Common Disorders of the Mouth: Symptoms, Causes and Treatments

Mouth disorders can range from mild to severe, and can be caused by a variety of factors. Candidiasis, also known as dental stomatitis, is caused by fungi and can affect other parts of the body. Gingivitis is an early stage of gum disease caused by bacteria entering the cracks in the gums, resulting in inflammation and bleeding when brushing teeth. According to the American Academy of Periodontics, between 50 and 90 percent of adults in the U.

S. have some form of gum infection. If left untreated, it can lead to periodontal disease, which causes pockets of pus to form below the gum line, leading to further inflammation and loss of bone tissue. This is the most common cause of tooth loss in adults.

Hand, foot and mouth disease is another common disorder that mainly affects children under 10 years old during summer and fall months. Symptoms include a sore throat, difficulty swallowing, fever-like feeling and blisters on the back of the mouth. This infection usually lasts three to five days and is known as herpangina. Cold sores are also a common problem in the upper mouth area, caused by a virus that is usually transmitted through kissing or sharing utensils.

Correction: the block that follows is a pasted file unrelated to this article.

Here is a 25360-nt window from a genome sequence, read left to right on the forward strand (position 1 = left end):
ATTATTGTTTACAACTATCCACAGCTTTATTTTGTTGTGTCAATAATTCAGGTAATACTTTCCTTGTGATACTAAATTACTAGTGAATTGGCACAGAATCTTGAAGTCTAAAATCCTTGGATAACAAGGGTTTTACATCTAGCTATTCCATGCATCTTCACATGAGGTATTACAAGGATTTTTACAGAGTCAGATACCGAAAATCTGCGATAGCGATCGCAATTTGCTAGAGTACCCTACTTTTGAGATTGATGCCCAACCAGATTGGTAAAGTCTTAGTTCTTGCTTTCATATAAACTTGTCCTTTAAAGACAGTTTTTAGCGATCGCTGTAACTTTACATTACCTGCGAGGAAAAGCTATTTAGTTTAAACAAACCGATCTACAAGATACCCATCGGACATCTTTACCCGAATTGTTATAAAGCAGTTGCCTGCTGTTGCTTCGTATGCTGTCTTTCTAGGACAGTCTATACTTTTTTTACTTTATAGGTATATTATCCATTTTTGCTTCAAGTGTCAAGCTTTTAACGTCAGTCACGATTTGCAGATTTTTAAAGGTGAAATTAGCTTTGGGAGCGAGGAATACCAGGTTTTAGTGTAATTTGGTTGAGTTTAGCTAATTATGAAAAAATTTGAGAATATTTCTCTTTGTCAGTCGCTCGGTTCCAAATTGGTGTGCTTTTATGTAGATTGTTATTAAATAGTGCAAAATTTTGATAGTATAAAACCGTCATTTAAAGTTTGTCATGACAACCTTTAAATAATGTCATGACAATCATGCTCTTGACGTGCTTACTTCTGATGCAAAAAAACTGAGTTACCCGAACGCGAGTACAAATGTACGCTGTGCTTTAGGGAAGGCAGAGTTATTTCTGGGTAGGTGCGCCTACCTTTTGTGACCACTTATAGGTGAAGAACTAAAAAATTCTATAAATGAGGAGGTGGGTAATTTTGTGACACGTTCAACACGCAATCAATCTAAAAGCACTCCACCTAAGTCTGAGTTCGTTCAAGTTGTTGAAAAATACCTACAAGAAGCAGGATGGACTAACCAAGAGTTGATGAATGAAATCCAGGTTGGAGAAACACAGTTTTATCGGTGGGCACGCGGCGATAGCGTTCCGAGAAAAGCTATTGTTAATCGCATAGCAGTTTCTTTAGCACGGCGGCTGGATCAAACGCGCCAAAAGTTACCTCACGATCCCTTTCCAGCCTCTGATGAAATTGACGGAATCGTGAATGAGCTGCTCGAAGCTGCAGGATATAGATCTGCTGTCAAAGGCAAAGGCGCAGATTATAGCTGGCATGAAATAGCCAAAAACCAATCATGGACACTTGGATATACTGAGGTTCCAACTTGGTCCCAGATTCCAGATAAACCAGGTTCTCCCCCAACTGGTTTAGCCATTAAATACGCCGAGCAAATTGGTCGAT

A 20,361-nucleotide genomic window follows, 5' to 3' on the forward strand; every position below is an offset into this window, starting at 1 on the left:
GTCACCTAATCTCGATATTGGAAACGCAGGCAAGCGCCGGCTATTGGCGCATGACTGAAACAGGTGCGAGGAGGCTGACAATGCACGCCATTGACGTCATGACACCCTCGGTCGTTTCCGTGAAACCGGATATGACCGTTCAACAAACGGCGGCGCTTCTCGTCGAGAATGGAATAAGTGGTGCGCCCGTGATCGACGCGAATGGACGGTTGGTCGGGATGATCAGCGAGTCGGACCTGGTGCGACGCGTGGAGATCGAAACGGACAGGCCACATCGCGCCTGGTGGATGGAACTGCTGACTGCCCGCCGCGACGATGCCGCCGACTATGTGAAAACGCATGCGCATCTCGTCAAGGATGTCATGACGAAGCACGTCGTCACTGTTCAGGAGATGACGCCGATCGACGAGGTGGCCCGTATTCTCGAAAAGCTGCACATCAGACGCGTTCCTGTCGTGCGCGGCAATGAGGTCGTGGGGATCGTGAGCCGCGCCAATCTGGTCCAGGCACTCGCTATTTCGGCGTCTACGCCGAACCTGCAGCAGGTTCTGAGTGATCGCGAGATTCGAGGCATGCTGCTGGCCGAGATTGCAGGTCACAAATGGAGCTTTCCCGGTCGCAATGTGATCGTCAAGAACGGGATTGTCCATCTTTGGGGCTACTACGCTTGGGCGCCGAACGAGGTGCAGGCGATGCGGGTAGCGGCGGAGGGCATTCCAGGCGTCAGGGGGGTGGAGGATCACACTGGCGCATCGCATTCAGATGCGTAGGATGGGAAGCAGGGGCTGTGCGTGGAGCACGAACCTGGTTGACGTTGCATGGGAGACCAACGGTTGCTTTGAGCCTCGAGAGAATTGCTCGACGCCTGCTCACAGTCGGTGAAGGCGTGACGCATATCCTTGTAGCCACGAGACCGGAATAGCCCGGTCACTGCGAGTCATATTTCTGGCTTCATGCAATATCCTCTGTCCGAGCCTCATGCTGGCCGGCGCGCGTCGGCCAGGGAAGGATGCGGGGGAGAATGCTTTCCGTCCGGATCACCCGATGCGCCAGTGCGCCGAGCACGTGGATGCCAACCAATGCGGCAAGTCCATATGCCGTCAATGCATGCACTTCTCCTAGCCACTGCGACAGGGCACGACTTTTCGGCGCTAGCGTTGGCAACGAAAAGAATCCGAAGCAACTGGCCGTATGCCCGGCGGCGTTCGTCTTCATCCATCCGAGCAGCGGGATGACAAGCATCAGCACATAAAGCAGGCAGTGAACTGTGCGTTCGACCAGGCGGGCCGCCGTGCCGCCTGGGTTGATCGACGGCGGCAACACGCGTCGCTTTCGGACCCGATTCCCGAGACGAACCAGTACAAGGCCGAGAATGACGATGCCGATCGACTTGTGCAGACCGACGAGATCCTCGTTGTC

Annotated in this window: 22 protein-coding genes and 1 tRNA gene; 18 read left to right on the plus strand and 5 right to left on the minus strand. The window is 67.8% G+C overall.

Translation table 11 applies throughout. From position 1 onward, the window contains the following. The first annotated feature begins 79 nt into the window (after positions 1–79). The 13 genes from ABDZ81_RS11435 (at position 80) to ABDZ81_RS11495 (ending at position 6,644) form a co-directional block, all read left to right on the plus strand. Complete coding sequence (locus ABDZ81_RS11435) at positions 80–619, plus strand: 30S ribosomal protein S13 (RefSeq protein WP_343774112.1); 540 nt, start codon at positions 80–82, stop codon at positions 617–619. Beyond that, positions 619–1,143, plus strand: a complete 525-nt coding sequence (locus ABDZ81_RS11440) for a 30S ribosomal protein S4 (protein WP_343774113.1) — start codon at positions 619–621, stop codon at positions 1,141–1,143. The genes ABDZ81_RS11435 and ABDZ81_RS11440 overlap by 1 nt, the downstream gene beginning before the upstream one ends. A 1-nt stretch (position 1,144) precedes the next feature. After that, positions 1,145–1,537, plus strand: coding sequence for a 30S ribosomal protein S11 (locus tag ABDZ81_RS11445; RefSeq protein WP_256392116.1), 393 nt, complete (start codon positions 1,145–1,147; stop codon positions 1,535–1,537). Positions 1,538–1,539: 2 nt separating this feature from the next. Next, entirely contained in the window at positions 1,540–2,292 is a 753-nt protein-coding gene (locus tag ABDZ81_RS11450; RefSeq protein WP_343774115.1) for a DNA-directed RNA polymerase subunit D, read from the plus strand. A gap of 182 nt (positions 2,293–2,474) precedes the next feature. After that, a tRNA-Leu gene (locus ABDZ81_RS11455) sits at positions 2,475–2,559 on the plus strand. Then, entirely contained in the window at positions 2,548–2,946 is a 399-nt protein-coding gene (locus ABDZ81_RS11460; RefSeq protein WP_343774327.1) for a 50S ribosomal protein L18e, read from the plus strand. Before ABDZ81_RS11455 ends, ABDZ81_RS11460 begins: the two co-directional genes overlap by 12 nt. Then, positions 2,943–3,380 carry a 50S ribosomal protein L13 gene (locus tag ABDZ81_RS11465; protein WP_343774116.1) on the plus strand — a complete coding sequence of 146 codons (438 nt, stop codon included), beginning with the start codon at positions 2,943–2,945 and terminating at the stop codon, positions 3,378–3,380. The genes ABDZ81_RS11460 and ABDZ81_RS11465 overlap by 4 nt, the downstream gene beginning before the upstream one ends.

Over-the-counter creams and ointments can help ease discomfort and speed up healing. Canker sores, TMJ, bad breath, and mouth cancer are other common disorders that can affect the mouth. Candida yeast can cause thrush, which is more common in older adults or infants with weakened immune systems or who are taking antibiotics or certain medications such as inhaled corticosteroids. Canker sores are small, painful blisters inside the mouth that can be triggered by hypersensitivity, infections, hormones, stress or lack of certain vitamins.

Leukoplakia is a reaction to an irritant such as rough teeth or ill-fitting dentures that appears as white spots or plaques in the mouth and can be precancerous. Lichen planus is a rare rash that appears as lace-like white spots or bright red bumps on the inside of the cheeks or tongue and is usually painless but persistent stains or other changes in the mouth should be evaluated by a dentist. Oral cancer is another serious disorder that can be caused by smoking cigarettes or using smokeless tobacco, excessive drinking, too much sun exposure or having a family history of cancer. It has also been linked to human papillomavirus (HPV). Symptoms include a sore in the mouth that won't go away and unexplained numbness in the face, mouth or neck.

Oral cancer that is detected early is treatable and curable.

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